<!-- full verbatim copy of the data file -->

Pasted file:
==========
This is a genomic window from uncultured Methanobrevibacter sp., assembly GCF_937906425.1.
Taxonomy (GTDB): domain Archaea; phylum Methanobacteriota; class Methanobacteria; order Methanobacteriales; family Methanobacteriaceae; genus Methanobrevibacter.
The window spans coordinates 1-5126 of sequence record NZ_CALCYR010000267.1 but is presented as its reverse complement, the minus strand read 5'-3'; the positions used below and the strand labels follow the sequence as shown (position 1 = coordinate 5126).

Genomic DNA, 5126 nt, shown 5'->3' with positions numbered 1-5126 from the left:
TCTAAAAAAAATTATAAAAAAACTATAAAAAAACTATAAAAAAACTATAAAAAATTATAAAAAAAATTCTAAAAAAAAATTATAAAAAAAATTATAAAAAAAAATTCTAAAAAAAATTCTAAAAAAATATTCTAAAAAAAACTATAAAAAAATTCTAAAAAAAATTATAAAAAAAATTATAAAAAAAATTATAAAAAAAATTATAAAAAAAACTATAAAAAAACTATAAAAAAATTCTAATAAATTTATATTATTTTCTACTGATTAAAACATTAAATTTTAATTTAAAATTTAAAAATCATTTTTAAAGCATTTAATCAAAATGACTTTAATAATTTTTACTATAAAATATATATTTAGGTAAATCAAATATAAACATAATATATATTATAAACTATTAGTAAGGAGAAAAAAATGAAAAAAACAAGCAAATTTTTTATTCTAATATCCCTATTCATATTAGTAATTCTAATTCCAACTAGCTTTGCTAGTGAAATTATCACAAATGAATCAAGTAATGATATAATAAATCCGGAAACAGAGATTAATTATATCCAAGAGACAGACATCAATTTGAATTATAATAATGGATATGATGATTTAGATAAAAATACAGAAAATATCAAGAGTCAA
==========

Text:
This is a genomic window from uncultured Methanobrevibacter sp., assembly GCF_937906425.1.
Taxonomy (GTDB): domain Archaea; phylum Methanobacteriota; class Methanobacteria; order Methanobacteriales; family Methanobacteriaceae; genus Methanobrevibacter.
The window spans coordinates 1-5126 of sequence record NZ_CALCYR010000267.1 but is presented as its reverse complement, the minus strand read 5'-3'; the positions used below and the strand labels follow the sequence as shown (position 1 = coordinate 5126).

Genomic DNA, 5126 nt, shown 5'->3' with positions numbered 1-5126 from the left:
TCTAAAAAAAATTATAAAAAAACTATAAAAAAACTATAAAAAAACTATAAAAAATTATAAAAAAAATTCTAAAAAAAAATTATAAAAAAAATTATAAAAAAAAATTCTAAAAAAAATTCTAAAAAAATATTCTAAAAAAAACTATAAAAAAATTCTAAAAAAAATTATAAAAAAAATTATAAAAAAAATTATAAAAAAAATTATAAAAAAAACTATAAAAAAACTATAAAAAAATTCTAATAAATTTATATTATTTTCTACTGATTAAAACATTAAATTTTAATTTAAAATTTAAAAATCATTTTTAAAGCATTTAATCAAAATGACTTTAATAATTTTTACTATAAAATATATATTTAGGTAAATCAAATATAAACATAATATATATTATAAACTATTAGTAAGGAGAAAAAAATGAAAAAAACAAGCAAATTTTTTATTCTAATATCCCTATTCATATTAGTAATTCTAATTCCAACTAGCTTTGCTAGTGAAATTATCACAAATGAATCAAGTAATGATATAATAAATCCGGAAACAGAGATTAATTATATCCAAGAGACAGACATCAATTTGAATTATAATAATGGATATGATGATTTAGATAAAAATACAGAAAATATCAAGAGTCAA